5. Emotional Neglect: Emotional neglect occurs when family members fail to provide the emotional support and nurturing needed for healthy development. In dysfunctional families, emotional neglect can take various forms. Family members may disregard or dismiss feelings, minimize emotions, or fail to acknowledge and validate individual needs. This neglect can result in emotional detachment, low self-esteem, and difficulties forming healthy relationships later in life. Individuals may struggle to express and manage their emotions, and may even question their own worth and value.
  6. Control and Manipulation: Dysfunctional families may be characterized by controlling and manipulative behaviors. One or more family members may exert excessive control over others, making decisions on their behalf and denying them autonomy. Manipulation tactics, such as guilt-tripping, gaslighting, or emotional blackmail, can be used to maintain power dynamics and prevent individual growth and independence. This control and manipulation can lead to a stifling and oppressive environment, where individuals feel powerless, unheard, and unable to make choices that align with their own needs and aspirations.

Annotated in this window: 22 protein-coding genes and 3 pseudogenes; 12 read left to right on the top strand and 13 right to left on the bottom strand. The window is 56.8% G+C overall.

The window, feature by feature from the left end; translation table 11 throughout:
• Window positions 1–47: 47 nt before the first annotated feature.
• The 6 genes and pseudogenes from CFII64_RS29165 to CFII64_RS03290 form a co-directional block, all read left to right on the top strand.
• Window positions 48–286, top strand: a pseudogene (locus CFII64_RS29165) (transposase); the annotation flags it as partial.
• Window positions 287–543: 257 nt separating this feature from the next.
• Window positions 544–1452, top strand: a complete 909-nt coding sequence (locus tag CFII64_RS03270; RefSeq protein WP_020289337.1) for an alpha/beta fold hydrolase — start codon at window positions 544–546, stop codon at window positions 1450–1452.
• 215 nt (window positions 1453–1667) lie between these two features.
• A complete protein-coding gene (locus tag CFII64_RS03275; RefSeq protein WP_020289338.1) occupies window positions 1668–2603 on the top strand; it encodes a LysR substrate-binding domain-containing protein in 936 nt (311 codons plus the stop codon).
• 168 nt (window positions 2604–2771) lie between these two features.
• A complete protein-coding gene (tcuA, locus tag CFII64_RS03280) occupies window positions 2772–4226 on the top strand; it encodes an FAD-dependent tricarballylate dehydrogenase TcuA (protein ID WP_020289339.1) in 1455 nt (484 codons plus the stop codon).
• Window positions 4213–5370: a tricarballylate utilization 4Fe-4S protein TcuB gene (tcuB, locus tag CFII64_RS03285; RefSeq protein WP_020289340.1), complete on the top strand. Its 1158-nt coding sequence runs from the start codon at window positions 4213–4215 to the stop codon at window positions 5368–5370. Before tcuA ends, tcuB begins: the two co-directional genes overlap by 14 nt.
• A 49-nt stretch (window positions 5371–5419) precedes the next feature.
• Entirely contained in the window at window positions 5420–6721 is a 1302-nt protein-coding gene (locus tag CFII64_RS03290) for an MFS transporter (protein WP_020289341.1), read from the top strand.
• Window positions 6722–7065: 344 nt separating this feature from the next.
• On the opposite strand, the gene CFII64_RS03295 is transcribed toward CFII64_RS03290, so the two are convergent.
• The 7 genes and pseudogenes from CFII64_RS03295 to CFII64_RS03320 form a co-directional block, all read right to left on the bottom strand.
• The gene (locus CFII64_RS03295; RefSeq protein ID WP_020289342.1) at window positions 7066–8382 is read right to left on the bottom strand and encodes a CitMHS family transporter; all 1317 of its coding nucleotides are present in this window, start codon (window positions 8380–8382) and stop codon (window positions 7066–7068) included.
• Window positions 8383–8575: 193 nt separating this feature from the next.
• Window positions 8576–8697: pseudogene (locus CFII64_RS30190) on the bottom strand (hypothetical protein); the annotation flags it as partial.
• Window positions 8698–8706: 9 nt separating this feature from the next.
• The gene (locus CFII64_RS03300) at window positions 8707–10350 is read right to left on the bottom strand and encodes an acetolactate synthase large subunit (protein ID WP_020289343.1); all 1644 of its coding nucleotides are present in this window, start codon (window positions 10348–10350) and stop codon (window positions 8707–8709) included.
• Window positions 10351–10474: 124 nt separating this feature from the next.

7. Intergenerational Dysfunction: Dysfunction within families can span across generations. Unresolved issues, patterns of behavior, and unhealthy coping mechanisms can be passed down from one generation to another. For example, a child who grows up in a family with poor communication skills may struggle with effective communication in their adult relationships. Without intervention and awareness, these dysfunctional patterns continue, perpetuating a cycle of dysfunction within the family system. The intergenerational transmission of dysfunction can be challenging to break, as individuals may unknowingly repeat the same patterns they experienced during

Please reach out. We have counselors who specialize in families and relationships who would be happy to schedule a consultation, explore fit, and find ways to develop a course towards safety, healing.